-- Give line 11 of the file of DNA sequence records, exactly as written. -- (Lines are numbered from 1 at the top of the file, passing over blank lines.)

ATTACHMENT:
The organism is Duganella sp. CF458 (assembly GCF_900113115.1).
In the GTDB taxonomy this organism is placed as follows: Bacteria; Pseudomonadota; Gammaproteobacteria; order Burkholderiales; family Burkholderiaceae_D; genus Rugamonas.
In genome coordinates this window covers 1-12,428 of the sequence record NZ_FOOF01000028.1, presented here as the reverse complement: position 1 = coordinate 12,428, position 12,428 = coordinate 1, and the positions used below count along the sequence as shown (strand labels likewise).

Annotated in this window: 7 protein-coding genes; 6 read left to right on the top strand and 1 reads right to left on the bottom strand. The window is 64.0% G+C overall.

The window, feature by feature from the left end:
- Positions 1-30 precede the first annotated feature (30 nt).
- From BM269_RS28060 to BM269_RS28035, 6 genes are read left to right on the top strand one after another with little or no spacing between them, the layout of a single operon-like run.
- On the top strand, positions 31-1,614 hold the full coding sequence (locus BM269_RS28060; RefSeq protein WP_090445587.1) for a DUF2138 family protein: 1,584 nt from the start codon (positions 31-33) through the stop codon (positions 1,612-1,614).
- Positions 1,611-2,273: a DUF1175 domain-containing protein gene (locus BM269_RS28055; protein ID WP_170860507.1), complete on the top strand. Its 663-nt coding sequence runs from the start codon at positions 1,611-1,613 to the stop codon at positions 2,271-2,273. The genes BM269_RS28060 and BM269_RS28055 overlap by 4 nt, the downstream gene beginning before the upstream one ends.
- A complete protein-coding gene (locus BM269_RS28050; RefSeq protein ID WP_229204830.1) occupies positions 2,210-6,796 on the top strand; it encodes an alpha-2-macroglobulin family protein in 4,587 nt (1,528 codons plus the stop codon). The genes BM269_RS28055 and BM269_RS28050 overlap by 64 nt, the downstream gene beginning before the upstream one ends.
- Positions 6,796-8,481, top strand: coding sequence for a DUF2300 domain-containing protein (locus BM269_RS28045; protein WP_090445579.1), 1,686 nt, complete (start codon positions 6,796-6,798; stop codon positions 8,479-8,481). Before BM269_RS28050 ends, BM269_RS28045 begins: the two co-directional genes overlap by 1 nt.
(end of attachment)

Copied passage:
- Positions 6,796-8,481, top strand: coding sequence for a DUF2300 domain-containing protein (locus BM269_RS28045; protein WP_090445579.1), 1,686 nt, complete (start codon positions 6,796-6,798; stop codon positions 8,479-8,481). Before BM269_RS28050 ends, BM269_RS28045 begins: the two co-directional genes overlap by 1 nt.